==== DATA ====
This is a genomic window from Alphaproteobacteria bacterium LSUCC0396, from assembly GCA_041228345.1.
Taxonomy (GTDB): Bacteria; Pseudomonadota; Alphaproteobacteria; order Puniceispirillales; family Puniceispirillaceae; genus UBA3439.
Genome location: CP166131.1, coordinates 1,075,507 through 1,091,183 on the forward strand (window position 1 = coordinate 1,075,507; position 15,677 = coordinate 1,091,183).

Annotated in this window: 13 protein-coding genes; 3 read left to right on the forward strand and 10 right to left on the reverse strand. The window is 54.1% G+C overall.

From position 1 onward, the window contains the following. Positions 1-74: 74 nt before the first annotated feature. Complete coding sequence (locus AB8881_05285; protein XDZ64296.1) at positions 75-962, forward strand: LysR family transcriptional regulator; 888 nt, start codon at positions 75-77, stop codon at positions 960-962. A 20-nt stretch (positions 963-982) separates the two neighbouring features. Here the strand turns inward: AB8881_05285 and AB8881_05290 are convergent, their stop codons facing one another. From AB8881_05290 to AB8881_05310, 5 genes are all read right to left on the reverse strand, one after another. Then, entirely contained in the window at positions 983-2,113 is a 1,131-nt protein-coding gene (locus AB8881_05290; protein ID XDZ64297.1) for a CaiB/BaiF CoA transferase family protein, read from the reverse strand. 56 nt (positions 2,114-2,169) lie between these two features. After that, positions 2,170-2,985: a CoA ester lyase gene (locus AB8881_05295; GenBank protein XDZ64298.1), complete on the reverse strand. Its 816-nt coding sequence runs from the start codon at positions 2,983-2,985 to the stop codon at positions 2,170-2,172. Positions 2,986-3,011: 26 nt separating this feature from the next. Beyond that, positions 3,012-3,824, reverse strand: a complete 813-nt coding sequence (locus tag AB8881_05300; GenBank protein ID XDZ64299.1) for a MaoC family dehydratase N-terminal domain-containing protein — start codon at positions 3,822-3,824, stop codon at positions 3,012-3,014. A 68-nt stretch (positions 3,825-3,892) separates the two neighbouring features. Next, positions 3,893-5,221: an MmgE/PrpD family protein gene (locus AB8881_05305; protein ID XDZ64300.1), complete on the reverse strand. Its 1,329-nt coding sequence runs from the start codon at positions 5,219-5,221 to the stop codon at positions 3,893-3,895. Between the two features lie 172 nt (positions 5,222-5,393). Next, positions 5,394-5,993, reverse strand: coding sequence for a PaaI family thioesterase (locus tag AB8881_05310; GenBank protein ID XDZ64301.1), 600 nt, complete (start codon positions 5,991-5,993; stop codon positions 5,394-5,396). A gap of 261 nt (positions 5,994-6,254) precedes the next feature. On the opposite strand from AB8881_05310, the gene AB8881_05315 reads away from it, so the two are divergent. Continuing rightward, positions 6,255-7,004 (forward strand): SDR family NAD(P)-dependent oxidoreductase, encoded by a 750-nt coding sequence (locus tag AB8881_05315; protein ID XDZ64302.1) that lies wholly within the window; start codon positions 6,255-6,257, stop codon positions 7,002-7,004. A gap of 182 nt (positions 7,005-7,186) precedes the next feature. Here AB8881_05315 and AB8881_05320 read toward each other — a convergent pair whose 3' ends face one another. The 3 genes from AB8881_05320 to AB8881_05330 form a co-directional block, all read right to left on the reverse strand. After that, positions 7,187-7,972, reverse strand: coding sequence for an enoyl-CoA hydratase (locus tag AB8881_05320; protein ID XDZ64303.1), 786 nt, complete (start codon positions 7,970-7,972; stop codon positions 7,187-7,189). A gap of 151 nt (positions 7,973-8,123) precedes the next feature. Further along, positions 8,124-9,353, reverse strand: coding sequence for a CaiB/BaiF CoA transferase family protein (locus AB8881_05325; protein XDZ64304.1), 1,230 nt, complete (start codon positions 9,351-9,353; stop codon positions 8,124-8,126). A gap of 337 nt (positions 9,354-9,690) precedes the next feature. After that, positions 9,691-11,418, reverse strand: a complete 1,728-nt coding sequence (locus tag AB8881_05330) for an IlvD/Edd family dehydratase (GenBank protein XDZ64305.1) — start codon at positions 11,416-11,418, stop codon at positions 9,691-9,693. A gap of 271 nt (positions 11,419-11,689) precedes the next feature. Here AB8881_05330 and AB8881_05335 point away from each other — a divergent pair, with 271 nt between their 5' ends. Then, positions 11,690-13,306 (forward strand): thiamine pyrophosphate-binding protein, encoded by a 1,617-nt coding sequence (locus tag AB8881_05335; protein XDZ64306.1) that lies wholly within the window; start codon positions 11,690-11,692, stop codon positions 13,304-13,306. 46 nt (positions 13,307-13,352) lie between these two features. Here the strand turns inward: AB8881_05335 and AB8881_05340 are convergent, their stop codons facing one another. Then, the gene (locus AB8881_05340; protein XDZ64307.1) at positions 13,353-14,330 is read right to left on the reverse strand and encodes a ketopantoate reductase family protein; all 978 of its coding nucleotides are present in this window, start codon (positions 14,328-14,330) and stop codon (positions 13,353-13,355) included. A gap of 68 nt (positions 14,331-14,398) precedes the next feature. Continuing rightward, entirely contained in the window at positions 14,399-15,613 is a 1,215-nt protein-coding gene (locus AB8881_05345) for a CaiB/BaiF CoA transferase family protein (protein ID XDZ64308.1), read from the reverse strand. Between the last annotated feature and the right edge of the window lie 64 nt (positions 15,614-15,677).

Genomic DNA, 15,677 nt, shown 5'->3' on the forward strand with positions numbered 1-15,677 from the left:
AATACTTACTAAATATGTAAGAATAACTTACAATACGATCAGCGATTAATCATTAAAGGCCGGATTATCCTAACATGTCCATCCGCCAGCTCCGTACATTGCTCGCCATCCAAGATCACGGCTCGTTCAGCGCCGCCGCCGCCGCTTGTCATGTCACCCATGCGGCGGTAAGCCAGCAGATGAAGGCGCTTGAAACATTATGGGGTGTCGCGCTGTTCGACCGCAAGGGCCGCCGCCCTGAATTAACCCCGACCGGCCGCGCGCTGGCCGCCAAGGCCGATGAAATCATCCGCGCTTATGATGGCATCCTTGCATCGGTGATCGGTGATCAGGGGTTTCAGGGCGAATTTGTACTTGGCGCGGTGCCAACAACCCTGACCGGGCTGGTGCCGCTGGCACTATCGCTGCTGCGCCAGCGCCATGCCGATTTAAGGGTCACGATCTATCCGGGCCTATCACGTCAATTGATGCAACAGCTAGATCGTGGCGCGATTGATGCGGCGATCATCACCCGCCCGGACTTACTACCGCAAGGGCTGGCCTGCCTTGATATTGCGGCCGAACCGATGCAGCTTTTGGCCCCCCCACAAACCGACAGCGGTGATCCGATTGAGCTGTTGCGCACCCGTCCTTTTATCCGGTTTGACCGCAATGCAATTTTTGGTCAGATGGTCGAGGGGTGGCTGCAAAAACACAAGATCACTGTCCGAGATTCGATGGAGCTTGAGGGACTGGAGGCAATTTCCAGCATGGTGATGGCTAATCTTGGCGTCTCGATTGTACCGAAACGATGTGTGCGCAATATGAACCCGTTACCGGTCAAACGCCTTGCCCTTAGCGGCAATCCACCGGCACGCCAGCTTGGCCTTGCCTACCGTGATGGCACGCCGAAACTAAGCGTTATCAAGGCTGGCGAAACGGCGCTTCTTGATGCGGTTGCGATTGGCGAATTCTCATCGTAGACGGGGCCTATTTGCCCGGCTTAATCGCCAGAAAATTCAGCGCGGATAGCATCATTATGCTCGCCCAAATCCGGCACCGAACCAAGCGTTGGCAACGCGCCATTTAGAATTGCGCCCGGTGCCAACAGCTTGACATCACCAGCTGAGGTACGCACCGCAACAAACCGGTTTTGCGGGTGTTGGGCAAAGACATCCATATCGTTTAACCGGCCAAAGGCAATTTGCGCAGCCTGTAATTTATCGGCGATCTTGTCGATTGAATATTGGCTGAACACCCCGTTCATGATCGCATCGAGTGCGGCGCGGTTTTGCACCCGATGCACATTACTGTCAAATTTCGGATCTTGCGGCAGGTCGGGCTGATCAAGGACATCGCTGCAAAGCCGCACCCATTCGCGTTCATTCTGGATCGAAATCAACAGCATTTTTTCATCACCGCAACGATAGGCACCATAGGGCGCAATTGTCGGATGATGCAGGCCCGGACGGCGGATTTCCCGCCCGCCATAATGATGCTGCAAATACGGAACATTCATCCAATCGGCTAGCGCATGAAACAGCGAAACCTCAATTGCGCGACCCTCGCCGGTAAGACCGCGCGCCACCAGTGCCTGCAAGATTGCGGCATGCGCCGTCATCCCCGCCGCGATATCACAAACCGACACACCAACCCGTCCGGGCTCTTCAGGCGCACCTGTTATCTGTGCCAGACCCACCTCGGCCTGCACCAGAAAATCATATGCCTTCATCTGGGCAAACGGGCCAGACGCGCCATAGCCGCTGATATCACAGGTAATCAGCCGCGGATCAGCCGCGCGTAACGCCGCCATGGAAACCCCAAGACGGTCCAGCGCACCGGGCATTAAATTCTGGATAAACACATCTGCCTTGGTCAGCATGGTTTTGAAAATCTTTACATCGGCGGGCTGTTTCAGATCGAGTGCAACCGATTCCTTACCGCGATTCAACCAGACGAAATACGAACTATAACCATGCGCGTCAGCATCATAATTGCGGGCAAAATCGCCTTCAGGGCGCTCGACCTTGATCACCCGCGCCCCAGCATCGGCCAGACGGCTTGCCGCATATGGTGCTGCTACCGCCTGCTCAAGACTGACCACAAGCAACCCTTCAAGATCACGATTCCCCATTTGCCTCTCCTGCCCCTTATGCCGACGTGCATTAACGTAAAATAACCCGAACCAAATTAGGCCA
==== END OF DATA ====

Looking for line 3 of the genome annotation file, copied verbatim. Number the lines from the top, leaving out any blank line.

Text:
Genome location: CP166131.1, coordinates 1,075,507 through 1,091,183 on the forward strand (window position 1 = coordinate 1,075,507; position 15,677 = coordinate 1,091,183).